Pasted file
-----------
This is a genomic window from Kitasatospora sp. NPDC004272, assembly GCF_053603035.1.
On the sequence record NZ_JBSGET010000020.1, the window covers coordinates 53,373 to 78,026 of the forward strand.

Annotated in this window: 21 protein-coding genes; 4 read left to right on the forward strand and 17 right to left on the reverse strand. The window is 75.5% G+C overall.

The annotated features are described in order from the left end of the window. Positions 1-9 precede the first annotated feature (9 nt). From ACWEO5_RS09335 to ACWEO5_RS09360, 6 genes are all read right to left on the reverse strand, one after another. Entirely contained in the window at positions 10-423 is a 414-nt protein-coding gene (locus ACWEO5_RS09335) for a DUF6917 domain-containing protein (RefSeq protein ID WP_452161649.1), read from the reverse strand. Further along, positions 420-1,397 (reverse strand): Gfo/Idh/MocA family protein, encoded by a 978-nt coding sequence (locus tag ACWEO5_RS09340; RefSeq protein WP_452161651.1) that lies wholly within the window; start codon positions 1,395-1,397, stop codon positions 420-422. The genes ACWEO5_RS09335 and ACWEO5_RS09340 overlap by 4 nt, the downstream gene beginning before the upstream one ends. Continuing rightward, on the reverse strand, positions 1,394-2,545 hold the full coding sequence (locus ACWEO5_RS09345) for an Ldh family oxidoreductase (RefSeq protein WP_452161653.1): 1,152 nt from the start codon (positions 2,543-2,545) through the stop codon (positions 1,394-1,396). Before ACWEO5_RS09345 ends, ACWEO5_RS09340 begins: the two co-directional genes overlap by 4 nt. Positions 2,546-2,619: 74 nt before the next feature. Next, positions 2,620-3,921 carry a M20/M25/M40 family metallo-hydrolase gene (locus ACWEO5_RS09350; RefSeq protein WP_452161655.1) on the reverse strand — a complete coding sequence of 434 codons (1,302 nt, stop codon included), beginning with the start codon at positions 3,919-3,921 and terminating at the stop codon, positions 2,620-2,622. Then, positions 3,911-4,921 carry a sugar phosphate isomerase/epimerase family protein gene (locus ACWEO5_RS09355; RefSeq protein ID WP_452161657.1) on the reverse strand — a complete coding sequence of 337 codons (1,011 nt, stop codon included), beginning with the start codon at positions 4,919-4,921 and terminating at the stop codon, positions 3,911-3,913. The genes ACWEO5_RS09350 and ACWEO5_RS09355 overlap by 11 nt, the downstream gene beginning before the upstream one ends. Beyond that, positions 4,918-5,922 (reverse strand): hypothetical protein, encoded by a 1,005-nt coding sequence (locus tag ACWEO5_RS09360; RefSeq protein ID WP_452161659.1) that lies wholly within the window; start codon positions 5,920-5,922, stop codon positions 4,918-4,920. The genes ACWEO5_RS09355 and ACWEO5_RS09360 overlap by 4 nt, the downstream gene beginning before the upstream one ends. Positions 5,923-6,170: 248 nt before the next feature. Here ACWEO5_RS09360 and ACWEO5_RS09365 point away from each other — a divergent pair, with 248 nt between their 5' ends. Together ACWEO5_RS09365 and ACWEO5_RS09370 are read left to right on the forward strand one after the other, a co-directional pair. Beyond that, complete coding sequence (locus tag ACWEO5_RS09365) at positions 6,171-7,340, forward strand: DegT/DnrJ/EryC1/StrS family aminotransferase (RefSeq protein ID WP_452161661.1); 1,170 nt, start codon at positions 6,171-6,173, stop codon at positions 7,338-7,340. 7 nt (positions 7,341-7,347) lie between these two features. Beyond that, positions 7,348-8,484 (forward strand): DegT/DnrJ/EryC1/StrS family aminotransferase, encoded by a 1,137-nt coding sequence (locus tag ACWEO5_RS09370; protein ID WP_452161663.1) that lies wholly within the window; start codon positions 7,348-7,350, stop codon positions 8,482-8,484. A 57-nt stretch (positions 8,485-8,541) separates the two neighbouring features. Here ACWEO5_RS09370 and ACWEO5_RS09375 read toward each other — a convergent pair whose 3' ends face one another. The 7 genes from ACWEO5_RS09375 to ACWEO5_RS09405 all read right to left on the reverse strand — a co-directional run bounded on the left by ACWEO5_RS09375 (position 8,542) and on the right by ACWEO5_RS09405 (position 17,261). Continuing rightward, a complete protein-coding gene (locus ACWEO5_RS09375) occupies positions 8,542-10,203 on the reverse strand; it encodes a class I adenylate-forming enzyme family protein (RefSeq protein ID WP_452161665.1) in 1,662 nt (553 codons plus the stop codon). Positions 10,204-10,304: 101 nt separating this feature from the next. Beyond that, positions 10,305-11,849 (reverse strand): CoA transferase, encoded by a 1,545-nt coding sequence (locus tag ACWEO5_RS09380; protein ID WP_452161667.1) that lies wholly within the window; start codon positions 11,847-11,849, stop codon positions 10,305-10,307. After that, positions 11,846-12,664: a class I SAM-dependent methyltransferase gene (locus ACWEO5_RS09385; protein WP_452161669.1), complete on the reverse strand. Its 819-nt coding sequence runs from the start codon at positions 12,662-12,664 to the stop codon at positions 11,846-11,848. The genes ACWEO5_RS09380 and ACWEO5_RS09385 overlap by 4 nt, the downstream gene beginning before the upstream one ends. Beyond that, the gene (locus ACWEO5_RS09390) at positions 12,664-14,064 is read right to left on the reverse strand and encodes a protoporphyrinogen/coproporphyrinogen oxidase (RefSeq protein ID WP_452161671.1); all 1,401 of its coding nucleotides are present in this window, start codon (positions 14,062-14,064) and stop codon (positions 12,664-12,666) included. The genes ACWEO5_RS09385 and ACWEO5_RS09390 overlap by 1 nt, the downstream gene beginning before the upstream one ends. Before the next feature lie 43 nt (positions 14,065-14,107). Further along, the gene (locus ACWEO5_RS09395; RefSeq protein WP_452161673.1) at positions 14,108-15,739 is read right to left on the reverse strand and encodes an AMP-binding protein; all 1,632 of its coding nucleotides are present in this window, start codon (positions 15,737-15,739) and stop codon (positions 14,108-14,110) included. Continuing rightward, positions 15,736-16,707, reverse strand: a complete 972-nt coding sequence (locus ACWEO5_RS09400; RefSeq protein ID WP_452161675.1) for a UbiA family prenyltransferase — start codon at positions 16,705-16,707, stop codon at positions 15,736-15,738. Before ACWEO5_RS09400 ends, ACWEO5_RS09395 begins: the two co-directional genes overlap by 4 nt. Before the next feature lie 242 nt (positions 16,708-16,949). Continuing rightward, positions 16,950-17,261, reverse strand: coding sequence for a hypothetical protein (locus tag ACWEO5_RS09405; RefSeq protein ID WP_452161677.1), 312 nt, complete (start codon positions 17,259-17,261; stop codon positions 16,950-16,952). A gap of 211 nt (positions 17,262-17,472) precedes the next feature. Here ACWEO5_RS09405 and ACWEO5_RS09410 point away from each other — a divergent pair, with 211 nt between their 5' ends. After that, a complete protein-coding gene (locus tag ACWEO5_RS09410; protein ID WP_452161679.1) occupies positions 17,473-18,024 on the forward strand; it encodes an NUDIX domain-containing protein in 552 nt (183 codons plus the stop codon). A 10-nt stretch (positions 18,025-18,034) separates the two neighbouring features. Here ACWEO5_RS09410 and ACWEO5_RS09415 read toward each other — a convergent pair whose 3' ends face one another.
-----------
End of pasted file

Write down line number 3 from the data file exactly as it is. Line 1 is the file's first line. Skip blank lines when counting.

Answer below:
Annotated in this window: 21 protein-coding genes; 4 read left to right on the forward strand and 17 right to left on the reverse strand. The window is 75.5% G+C overall.